A fascinating article about Ted Markland...
Star has deep spiritual connection to park hill
July 10, 2005 - thedesertsun.com
Ted Markland is surrounded by reminders of his spiritual and material past as he sits in his Yucca Valley mobile home.
And he's scared.
Markland, 6 foot 4 inches tall and rugged-looking even at 72, is scheduled for quintuple bypass surgery this month.
And all of his books on Eastern and Native Indian religions don't give him solace. Nor do the many spiritual experiences he's had on an apparently supernatural hill in nearby Joshua Tree National Park.
"I left the path," he says forlornly. "I got real materialistic, working in movies, raised a family. I left the path, man."
The photos on his walls show Markland on his trail of fame. There are pictures of him horsing around with his late comedian friend, Lenny Bruce; with Jack Nicholson on the set of "One Flew Over the Cuckoo's Nest," showing Nicholson as best man at Markland's wedding to his ex-wife, Deborah; and with '60s icons and pals Peter Fonda and Steve McQueen.
There also are photos of a handsome young Markland as a co-star of the '60s Western, "The High Chaparral," and in films such as "Wanda Nevada" and "Another 48 Hrs."
But Markland is best known in the high desert as a mind-expanding spiritual seeker.
Travis Cline of the Joshua Tree band Gram Rabbit recognized the name Ted Markland as "that guy who brings people out to that mountain where he has that chair?"
Markland has been called the man who introduced Gram Parsons to the high desert, launching the area's rootsy alternative music movement that inspired Gram Rabbit. Markland says he came to the high desert from Los Angeles with Parsons to make a film that wasn't released. He lost touch with him until Parsons overdosed in the Joshua Tree Inn. Their mutual friend, Phil Kaufman, asked him to help steal Parsons' body to burn it in Joshua Tree National Park, as Parson desired, but Markland said he declined to participate in that now legendary act.
Uniting Timothy Leary
In counterculture circles, Markland is known for the equally legendary wedding of Timothy Leary in Joshua Tree National Park, back when it was a national monument.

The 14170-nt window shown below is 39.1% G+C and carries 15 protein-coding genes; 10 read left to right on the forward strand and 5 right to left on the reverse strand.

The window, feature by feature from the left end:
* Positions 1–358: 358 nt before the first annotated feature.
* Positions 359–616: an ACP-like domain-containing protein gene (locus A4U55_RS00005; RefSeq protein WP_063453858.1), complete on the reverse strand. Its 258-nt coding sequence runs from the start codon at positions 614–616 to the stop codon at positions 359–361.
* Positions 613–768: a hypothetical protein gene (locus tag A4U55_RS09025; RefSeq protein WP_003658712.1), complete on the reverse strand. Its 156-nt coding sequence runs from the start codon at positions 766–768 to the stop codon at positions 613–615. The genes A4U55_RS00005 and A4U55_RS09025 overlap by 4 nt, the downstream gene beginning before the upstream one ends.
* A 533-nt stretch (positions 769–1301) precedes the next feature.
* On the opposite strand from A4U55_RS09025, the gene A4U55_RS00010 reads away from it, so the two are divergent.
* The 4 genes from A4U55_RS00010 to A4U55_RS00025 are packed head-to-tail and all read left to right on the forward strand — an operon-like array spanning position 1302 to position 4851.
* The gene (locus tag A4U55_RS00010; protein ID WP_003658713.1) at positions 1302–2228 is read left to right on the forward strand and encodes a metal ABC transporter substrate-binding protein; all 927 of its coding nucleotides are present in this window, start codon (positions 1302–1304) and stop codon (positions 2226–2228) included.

In its obituary of the LSD guru, obit.com says Leary married Rosemary Woodruff in 1967 and "Ted Markland of 'Bonanza' staged the wedding, as the guests dropped acid."
Markland, a guest-star on "Bonanza," quickly adds that he brought Leary to "his mountain," as he calls the hill in the western part of the park, for a spiritual experience.
"The reason I took him up there, as you're going up the mountain, you're going up physically, and you're going up mentally and spiritually," he said. "Whatever level you are at your consciousness, more comes in.
"I took him to a peyote meeting with the Navajos and said, 'What do you think, Tim?' He always had something to say, but he had nothing to say that night."
Actor John Phillip Law - Jane Fonda's co-star in "Barbarella" - said it was Markland, not Leary, Carlos Castaneda or any other '60s cult figure, who led experiments in the desert mixing Native American rituals involving peyote and mescaline use with Buddhist philosophy.
"He actually was the ringleader of that entire desert experience," Law said by telephone from L.A. "He was the guy who, one at a time, would take some friend and say, 'You really want to have an experience you didn't have before?' He would bring them into the group and we would go up (to the mountain).
"John Barrymore Jr. (Drew's late father) was a part of our gang, Harry Cohen Jr. (the late son of the Columbia studio chief), Warren Oates (the late actor), Dennis Hopper and an Indian named Grandfather Semu. But our context was we were very early spiritual explorers. It was the early days when Aldous Huxley was writing the book, 'Doors of Perception' about mescaline."
Mescaline is the major active component of peyote, which Indians of the Native American Church of North America have been using in religious ceremonies for thousands of years. The Mexican Huichol Indians call it the heart, soul and memory of their creator, Deer-Person, who supposedly reveals himself to shamans through his spirit, allowing them to cure diseases.
Markland said he didn't always use peyote or mescaline to facilitate spiritual experiences. But he said Huxley told him before his death in November 1963 he had heard about how much mescaline Markland had taken.
"I spent all afternoon with Aldous," Markland said, "and he went, 'Phew! You've got me beat. But it wasn't how much you took. It was sacred."
Markland grew up throughout the United States as the Catholic son of a conservative U.S. Army colonel, who also was a 32nd degree Mason. He studied drama at Los Angeles City College and did summer theater before breaking into TV and film.
He'd also go on stage at coffee houses and get laughs with his observations on life's absurdities.
"I never called myself a comic," he said. "I was a stand-up satirist. I was just standing up, to tell you the truth."
Markland immersed himself in spiritual studies, too. He rejected Catholicism in his early teens and began reading some Tibetan Buddhist books a friend gave him. He especially related to Milarepa, a Tibetan Buddhist who lived from 1040-1143.